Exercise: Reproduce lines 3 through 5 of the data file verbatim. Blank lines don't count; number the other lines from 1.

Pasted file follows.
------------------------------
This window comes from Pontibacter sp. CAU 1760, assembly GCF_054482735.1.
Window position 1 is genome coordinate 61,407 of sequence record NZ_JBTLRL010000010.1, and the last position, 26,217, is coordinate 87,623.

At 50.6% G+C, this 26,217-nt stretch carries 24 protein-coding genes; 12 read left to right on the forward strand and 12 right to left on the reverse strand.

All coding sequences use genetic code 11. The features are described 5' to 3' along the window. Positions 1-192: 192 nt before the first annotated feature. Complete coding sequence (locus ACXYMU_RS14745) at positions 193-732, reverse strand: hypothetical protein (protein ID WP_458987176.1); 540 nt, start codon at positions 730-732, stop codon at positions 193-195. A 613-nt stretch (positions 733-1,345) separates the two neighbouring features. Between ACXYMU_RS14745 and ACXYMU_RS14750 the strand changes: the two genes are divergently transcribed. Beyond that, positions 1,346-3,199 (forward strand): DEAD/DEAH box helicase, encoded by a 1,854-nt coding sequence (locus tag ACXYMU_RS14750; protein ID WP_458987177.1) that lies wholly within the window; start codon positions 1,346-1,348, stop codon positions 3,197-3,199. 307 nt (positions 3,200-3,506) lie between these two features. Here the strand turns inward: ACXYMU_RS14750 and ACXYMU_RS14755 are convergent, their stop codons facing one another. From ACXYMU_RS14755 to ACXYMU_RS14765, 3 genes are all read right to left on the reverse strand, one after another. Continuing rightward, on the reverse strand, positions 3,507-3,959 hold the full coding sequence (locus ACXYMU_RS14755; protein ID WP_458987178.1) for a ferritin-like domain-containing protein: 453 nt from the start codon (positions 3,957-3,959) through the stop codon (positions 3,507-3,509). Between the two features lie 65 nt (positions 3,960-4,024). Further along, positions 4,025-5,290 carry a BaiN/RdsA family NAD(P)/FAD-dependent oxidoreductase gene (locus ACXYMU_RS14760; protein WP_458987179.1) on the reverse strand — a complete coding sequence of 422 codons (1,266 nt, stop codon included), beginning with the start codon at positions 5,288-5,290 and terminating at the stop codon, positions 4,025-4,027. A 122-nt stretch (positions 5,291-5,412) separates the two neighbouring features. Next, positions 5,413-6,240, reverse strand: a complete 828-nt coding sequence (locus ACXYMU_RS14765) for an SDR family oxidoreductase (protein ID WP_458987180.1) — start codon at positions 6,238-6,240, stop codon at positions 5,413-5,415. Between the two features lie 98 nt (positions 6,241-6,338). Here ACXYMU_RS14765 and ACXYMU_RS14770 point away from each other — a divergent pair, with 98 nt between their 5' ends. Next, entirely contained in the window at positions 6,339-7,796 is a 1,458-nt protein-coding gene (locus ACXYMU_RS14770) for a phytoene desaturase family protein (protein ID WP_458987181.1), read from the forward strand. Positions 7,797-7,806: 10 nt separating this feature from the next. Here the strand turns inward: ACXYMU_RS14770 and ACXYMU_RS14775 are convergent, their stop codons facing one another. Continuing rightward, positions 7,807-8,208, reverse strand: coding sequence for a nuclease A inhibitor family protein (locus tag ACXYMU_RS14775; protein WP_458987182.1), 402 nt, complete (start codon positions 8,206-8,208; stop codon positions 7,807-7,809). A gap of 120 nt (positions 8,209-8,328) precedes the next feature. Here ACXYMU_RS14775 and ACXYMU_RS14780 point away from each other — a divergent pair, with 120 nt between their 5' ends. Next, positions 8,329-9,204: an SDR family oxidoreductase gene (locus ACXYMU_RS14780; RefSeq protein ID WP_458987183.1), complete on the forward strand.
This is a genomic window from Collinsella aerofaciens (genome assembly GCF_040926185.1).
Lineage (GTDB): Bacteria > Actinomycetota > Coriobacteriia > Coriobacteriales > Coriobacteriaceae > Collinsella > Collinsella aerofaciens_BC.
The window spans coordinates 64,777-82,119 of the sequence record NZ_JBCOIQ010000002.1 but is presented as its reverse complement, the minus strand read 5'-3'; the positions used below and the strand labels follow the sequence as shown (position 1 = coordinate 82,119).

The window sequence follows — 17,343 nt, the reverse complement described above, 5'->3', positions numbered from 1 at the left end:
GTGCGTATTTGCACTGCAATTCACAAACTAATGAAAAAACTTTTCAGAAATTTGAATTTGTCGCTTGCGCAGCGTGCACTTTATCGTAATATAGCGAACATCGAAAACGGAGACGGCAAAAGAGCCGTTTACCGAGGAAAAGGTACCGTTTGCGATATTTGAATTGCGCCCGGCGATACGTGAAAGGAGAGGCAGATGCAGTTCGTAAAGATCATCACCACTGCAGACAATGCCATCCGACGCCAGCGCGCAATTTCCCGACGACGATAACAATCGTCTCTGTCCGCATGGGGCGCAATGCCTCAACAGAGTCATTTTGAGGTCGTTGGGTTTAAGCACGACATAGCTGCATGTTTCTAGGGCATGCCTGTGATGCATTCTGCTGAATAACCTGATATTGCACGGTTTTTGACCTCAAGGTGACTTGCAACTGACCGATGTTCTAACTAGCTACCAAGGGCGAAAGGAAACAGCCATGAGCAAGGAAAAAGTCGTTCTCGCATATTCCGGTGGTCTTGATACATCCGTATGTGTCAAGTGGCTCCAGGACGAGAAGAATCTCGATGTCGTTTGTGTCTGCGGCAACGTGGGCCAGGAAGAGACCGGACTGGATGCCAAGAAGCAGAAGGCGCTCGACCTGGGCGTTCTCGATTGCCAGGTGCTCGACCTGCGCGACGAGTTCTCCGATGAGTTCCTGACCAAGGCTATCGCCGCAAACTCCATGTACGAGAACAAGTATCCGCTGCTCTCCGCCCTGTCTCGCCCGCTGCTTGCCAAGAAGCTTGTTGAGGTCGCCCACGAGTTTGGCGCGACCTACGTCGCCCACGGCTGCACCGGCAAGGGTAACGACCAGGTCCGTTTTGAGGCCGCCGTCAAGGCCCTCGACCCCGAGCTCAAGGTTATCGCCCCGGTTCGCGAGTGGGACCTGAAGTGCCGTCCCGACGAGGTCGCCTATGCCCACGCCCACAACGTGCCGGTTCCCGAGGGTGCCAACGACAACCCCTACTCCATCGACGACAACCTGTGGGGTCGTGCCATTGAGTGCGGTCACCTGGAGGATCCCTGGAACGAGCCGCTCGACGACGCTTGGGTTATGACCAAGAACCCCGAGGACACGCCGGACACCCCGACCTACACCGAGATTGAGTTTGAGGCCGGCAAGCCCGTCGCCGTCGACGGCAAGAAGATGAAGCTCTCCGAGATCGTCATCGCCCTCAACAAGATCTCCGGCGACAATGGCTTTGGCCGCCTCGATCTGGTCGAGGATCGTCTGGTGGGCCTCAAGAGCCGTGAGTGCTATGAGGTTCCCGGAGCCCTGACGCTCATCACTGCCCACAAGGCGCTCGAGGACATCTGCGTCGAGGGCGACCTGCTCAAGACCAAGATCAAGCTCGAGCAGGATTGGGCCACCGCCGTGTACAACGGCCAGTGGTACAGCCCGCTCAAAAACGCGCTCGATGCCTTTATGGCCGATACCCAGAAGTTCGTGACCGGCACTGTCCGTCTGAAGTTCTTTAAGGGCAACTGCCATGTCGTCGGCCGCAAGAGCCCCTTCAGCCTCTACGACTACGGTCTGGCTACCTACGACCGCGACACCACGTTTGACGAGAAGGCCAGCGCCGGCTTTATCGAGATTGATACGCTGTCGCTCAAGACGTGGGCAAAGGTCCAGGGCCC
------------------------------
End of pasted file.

At 50.6% G+C, this 26,217-nt stretch carries 24 protein-coding genes; 12 read left to right on the forward strand and 12 right to left on the reverse strand.

All coding sequences use genetic code 11. The features are described 5' to 3' along the window. Positions 1-192: 192 nt before the first annotated feature. Complete coding sequence (locus ACXYMU_RS14745) at positions 193-732, reverse strand: hypothetical protein (protein ID WP_458987176.1); 540 nt, start codon at positions 730-732, stop codon at positions 193-195. A 613-nt stretch (positions 733-1,345) separates the two neighbouring features. Between ACXYMU_RS14745 and ACXYMU_RS14750 the strand changes: the two genes are divergently transcribed. Beyond that, positions 1,346-3,199 (forward strand): DEAD/DEAH box helicase, encoded by a 1,854-nt coding sequence (locus tag ACXYMU_RS14750; protein ID WP_458987177.1) that lies wholly within the window; start codon positions 1,346-1,348, stop codon positions 3,197-3,199. 307 nt (positions 3,200-3,506) lie between these two features. Here the strand turns inward: ACXYMU_RS14750 and ACXYMU_RS14755 are convergent, their stop codons facing one another. From ACXYMU_RS14755 to ACXYMU_RS14765, 3 genes are all read right to left on the reverse strand, one after another. Continuing rightward, on the reverse strand, positions 3,507-3,959 hold the full coding sequence (locus ACXYMU_RS14755; protein ID WP_458987178.1) for a ferritin-like domain-containing protein: 453 nt from the start codon (positions 3,957-3,959) through the stop codon (positions 3,507-3,509). Between the two features lie 65 nt (positions 3,960-4,024). Further along, positions 4,025-5,290 carry a BaiN/RdsA family NAD(P)/FAD-dependent oxidoreductase gene (locus ACXYMU_RS14760; protein WP_458987179.1) on the reverse strand — a complete coding sequence of 422 codons (1,266 nt, stop codon included), beginning with the start codon at positions 5,288-5,290 and terminating at the stop codon, positions 4,025-4,027. A 122-nt stretch (positions 5,291-5,412) separates the two neighbouring features. Next, positions 5,413-6,240, reverse strand: a complete 828-nt coding sequence (locus ACXYMU_RS14765) for an SDR family oxidoreductase (protein ID WP_458987180.1) — start codon at positions 6,238-6,240, stop codon at positions 5,413-5,415. Between the two features lie 98 nt (positions 6,241-6,338). Here ACXYMU_RS14765 and ACXYMU_RS14770 point away from each other — a divergent pair, with 98 nt between their 5' ends. Next, entirely contained in the window at positions 6,339-7,796 is a 1,458-nt protein-coding gene (locus ACXYMU_RS14770) for a phytoene desaturase family protein (protein ID WP_458987181.1), read from the forward strand. Positions 7,797-7,806: 10 nt separating this feature from the next. Here the strand turns inward: ACXYMU_RS14770 and ACXYMU_RS14775 are convergent, their stop codons facing one another. Continuing rightward, positions 7,807-8,208, reverse strand: coding sequence for a nuclease A inhibitor family protein (locus tag ACXYMU_RS14775; protein WP_458987182.1), 402 nt, complete (start codon positions 8,206-8,208; stop codon positions 7,807-7,809). A gap of 120 nt (positions 8,209-8,328) precedes the next feature. Here ACXYMU_RS14775 and ACXYMU_RS14780 point away from each other — a divergent pair, with 120 nt between their 5' ends. Next, positions 8,329-9,204: an SDR family oxidoreductase gene (locus ACXYMU_RS14780; RefSeq protein ID WP_458987183.1), complete on the forward strand.
This is a genomic window from Collinsella aerofaciens (genome assembly GCF_040926185.1).